Monthly Archive: October 2012

Old Facts, New Insights – Lessons from A-320 Part 4

This interesting study by Sarter and Woods revealed that the automation surprises “occur when the crew detects that automation or aircraft behaviour is deviating from their expectations” [2]. In turn, such ‘surprises’ provide the vital opportunity (and learning) to correct unexpected or undesirable aircraft behaviour.

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Old Facts, New Insights – Lessons from A-320 Part 3

A spate of incidents and accidents during 1990s suggested that pilots flying modern ‘glass cockpit’ aircraft “sometimes fail to detect unanticipated and undesirable automation behaviour in time to recover” [2, 8, 9]. Hence it is important to understand the likelihood of human error for the A-320 pilots monitoring the status and behaviour of the automated …

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Old Facts, New Insights – Lessons from A-320 Part 2

The details of the automation surprises faced by the pilots participating in the questionnaire survey is presented hereafter [2].

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Old Facts, New Insights – Lessons from A-320

Automation surprises result from an imbalance between ‘autonomy’ and ‘authority’ of advanced automated systems and the gaps in the operator’s mental model of the system and its interactions. The vital factor at play in such cases could be low observability interfaces in novel (“nonroutine elements”) situations with operator caught in a bind while trying to …

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Old Facts, New Insights – Surprises in Glass Cockpit

The final report of crash of Air France Flight AF 447 stated that the precipitating event of the accident was “temporary inconsistency between the measured airspeeds…..that led in particular to autopilot disconnection” which was compounded by “inappropriate control inputs that destabilized the flight path” [1]. This accident has brought the focus of the aviation community …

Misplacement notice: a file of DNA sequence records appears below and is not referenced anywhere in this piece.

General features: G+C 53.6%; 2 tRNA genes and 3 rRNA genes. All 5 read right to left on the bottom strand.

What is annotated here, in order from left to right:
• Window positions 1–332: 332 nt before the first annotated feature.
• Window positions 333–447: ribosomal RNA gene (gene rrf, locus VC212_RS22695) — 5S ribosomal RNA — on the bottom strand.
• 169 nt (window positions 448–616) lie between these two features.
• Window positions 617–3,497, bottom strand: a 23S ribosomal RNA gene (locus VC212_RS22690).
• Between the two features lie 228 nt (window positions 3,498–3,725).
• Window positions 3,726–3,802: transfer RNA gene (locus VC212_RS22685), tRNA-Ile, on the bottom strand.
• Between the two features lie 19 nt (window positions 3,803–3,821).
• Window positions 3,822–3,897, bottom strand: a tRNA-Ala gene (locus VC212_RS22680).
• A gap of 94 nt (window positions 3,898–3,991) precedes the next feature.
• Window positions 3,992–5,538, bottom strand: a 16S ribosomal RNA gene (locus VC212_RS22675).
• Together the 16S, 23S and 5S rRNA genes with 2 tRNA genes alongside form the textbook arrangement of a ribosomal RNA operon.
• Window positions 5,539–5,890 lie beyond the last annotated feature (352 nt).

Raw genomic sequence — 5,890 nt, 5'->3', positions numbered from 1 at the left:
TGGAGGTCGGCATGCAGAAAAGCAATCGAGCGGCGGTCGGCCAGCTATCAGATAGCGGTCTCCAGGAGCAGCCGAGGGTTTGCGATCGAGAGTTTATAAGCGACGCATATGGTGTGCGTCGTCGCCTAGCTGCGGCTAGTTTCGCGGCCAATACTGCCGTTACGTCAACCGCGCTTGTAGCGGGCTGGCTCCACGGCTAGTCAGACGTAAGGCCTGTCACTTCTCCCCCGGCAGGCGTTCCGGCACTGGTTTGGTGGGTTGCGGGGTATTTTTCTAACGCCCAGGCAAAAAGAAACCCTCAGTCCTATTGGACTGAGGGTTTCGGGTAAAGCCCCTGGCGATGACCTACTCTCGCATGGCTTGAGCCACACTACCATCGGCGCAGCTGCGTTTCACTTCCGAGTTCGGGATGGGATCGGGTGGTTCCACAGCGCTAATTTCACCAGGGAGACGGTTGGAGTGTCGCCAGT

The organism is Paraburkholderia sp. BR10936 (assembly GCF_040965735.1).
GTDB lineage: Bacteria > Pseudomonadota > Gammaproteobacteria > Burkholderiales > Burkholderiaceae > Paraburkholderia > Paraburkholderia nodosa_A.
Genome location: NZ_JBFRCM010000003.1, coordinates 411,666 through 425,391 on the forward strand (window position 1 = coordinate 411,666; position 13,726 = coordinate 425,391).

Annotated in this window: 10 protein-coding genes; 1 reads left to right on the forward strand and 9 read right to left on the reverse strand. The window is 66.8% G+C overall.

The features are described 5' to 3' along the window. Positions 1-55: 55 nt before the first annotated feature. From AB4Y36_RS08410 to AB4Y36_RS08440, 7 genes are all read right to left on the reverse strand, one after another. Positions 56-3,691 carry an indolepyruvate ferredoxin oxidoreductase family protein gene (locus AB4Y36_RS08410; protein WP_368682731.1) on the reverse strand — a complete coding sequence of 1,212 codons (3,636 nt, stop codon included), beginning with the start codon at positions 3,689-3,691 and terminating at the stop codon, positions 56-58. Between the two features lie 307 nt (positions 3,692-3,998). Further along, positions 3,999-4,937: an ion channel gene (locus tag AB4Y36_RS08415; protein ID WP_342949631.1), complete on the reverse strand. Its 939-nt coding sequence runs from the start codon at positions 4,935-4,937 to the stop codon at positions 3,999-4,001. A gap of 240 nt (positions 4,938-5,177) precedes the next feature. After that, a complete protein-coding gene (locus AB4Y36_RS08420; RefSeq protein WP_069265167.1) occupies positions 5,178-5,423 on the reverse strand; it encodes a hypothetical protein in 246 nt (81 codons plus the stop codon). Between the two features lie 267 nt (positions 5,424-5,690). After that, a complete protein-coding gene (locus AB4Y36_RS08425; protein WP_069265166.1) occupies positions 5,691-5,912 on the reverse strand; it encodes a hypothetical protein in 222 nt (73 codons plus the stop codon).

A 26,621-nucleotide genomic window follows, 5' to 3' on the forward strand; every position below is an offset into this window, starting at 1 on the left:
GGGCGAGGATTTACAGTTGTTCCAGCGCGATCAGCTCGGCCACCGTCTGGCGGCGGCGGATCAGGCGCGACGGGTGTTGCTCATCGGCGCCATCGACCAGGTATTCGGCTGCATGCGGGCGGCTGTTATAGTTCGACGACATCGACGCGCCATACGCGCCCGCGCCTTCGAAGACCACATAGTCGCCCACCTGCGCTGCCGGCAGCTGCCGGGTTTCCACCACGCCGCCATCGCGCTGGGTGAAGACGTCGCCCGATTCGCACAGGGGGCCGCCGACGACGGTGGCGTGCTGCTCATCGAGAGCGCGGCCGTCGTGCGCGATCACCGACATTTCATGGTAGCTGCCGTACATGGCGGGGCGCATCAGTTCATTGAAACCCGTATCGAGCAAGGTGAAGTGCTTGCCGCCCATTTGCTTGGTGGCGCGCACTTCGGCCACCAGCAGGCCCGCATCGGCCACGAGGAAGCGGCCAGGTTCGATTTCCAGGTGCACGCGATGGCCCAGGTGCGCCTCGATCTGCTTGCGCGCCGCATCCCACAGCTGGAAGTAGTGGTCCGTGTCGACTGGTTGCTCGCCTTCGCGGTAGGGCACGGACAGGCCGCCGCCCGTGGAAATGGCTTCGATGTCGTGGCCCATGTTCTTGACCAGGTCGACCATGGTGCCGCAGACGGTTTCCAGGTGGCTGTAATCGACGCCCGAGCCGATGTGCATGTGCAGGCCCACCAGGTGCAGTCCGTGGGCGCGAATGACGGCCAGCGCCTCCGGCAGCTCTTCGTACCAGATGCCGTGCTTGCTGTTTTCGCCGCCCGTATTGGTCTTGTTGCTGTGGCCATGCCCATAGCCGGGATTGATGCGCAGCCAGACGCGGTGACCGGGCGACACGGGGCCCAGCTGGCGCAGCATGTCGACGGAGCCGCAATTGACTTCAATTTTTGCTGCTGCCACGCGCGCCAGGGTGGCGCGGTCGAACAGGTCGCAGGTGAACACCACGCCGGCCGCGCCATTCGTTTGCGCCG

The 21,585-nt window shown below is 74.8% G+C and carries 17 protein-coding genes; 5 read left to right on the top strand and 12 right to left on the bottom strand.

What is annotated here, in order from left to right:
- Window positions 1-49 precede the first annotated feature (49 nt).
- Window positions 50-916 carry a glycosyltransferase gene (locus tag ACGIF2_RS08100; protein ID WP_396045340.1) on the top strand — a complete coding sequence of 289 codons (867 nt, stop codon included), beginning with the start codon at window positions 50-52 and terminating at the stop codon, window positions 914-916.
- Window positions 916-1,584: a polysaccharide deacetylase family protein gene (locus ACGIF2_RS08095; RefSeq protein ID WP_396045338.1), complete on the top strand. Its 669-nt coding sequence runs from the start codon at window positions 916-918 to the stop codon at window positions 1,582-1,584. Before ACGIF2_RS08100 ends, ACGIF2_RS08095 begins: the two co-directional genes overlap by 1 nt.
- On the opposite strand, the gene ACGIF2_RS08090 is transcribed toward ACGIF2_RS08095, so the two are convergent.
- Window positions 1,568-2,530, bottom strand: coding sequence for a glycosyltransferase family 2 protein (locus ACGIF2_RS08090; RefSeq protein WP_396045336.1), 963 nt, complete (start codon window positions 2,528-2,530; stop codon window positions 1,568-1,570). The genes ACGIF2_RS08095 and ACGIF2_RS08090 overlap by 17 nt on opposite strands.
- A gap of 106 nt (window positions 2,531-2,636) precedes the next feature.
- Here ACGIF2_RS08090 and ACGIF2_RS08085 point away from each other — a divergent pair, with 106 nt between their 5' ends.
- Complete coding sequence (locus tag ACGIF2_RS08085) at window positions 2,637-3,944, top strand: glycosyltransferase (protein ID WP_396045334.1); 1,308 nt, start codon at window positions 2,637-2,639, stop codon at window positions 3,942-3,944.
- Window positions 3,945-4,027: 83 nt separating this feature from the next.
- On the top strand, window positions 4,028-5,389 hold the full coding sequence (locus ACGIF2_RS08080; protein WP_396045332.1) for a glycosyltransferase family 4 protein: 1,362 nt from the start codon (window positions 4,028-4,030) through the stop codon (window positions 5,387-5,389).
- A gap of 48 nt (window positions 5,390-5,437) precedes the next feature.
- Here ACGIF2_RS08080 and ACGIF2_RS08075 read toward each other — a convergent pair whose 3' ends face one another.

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Who failed in Crash of Flight IX-812? Part 3

Glaring Organisational Failure For the purpose of brevity, the organisational failures are only listed here.

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Who failed in Crash of Flight IX-812? Part 2

Various factors defining the success or failure in a multi-crew operations depend on communication, situational awareness, problem solving, decision making, judgement, leadership – followership, stress management, critique and interpersonal skills [2, 3]. In this tragic accident flawed decision making affected good judgement, leading to deliberately compromised situational awareness, aggravated by self-imposed stress and perceived workload …

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Who failed in Crash of Flight IX-812?

The report on accident of Air India Express Flight IX-812 highlighted several factors which resulted in the tragic loss of 158 lives [1]. Limiting to the human factors alone, there were both physiological limitations of the crew and failure of crew resource management (CRM), besides organisational shortcomings.

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Fatigued Pilots! What Happened to Flight IX-812

Air India’s low cost airline, Air India Express, operates a scheduled Quick Turn Around flight IX-811/812 on Mangalore-Dubai-Managlore sector. The onward flight from Mangalore is at 21:35 H (IST) while the return from Dubai is scheduled at 02:45 H (IST, local time 01:15 H), to arrive at Managlore at 06:30 H (IST). On 22 May …

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